There are also no crappy thrash tracks like there were on Destroyer of Worlds. The closest the record comes is "Flash of the Silverhammer" a mid-paced chugger which reminds me of the older, primal doom/thrash crunch of their countrymen Memory Garden, making decent use of the vocals to carry what otherwise might be a dullard. Like Nordland I, there's an 8 minute tune which makes good use of a propulsive, brutal into ("Death and Resurrection of a Northern Son"), but I don't exactly love this song, and along with other middling fare like "The Land" or the desolate "Vinland" I just feel like it treads on previous ground. With Hammerheart, Blood Fire Death, Twilight of the Gods, Blood on Ice and Nordland I already out in circulation, I got the impression of rinsing and repeating here, which I'm sure might have stretched out its welcome if the ensuing chapters were to manifest without significant deviations.

In the end, as usual, evaluation comes down to the songs. Some of their older albums had them in spades, but Nordland II doesn't really have much to recommend it unless you're obsessed with its stylistic and spiritual forebears and demand more of the same. I'll grant that there are a few epic climaxes here, and an atmosphere which sparks up fond memories for the influential storms Quorthon rode in on, but it's not an album I would choose over others in the canon. Let's face it: the guy more or less created two massive, enduring substrata of the extreme metal realm, and both within a brief span of years. About 13 years after that period, nothing innovative or really interesting had manifest from Bathory. But he had nothing more to prove, and so he resigned himself to small tweaks on the existing formula. I like the simplicity of the lyrics here, their dependable imagery and adherence to the atmosphere or the songwriting.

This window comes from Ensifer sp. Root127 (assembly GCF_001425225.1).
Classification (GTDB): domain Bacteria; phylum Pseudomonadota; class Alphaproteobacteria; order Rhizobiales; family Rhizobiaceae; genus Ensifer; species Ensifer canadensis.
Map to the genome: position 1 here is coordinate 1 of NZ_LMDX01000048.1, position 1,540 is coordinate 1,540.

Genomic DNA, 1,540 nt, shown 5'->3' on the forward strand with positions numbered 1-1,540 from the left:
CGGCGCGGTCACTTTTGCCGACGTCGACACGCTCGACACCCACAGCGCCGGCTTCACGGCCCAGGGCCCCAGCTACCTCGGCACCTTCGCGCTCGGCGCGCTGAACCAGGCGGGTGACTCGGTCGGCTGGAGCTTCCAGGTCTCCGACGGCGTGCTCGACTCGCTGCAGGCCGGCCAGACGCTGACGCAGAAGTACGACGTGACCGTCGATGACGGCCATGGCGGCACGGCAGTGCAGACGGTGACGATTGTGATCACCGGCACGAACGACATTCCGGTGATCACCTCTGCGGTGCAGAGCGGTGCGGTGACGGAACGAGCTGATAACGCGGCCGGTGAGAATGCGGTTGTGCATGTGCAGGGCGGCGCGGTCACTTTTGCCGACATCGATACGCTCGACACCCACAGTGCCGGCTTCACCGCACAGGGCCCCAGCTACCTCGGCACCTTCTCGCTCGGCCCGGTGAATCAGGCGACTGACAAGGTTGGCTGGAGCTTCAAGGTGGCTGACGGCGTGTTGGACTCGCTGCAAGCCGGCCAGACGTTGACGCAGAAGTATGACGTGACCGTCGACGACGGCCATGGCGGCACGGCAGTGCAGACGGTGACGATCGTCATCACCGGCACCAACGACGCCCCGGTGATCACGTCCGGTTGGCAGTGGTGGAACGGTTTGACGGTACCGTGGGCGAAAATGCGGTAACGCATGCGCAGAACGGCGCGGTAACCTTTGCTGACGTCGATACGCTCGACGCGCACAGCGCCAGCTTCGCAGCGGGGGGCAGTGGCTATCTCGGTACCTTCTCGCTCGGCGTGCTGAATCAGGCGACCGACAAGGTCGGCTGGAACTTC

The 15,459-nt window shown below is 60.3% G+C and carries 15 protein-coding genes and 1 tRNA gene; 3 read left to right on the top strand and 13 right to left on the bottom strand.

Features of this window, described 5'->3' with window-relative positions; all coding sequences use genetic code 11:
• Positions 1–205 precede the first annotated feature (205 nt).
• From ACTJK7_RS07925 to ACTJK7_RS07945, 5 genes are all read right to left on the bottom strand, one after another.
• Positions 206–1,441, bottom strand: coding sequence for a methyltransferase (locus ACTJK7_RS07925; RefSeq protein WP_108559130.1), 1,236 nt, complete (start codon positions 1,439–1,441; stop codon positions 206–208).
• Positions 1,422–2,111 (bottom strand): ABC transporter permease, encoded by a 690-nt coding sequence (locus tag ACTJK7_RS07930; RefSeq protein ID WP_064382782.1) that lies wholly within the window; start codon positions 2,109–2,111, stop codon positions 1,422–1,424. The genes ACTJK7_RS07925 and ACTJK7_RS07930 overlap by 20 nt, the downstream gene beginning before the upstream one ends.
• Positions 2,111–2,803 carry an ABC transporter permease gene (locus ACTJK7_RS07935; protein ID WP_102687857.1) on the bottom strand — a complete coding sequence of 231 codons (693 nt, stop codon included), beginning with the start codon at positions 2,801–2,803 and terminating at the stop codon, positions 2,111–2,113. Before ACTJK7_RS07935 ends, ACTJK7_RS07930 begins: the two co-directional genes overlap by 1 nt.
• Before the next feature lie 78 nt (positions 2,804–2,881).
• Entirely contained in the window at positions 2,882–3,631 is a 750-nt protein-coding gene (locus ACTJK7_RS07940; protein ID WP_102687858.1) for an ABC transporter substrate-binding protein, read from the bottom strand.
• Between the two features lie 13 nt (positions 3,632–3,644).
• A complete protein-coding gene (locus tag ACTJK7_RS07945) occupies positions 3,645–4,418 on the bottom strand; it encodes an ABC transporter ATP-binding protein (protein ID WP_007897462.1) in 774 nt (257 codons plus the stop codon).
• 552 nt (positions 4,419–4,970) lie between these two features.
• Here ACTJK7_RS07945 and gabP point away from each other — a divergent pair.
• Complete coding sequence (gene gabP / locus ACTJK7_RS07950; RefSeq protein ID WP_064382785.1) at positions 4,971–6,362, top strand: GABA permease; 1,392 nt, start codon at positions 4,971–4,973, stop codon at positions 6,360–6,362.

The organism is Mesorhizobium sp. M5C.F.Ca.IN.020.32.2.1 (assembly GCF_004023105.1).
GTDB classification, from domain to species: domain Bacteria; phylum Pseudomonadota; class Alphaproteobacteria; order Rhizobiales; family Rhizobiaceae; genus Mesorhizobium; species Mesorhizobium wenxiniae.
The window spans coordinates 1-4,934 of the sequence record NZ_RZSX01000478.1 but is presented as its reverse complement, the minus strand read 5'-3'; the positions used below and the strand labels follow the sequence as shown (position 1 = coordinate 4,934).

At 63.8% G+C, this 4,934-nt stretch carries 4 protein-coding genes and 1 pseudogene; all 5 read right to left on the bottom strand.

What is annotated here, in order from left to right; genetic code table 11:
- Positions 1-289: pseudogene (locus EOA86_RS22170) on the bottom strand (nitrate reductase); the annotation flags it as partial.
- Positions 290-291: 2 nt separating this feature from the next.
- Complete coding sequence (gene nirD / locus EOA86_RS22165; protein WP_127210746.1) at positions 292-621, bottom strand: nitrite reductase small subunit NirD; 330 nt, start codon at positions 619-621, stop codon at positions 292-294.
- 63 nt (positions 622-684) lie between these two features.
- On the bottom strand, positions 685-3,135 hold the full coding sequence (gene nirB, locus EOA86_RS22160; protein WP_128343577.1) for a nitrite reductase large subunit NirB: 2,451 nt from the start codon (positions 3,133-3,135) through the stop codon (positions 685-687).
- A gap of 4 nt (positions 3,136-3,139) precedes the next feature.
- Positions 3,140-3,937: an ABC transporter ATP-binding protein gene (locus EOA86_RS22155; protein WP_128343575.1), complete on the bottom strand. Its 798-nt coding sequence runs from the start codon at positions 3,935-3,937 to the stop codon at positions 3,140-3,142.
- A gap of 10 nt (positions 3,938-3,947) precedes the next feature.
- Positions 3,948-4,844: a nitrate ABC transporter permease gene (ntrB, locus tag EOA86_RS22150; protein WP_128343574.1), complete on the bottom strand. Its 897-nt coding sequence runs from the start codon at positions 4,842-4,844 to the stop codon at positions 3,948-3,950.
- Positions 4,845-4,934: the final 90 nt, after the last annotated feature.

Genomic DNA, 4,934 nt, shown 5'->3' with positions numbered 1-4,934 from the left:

But where Blood Fire Death summoned up an eternal wrath from my soul, called my imagination to war forever, this album is more or less a pleasant fjord surfing experience with a few gut wrenching moments of anger. A functional successor to Nordland I, and not a regrettable experience, but not a source for much fascination.

-autothrall
http://www.fromthedustreturned.com

A legacy - 97%

Leechmaster, February 5th, 2010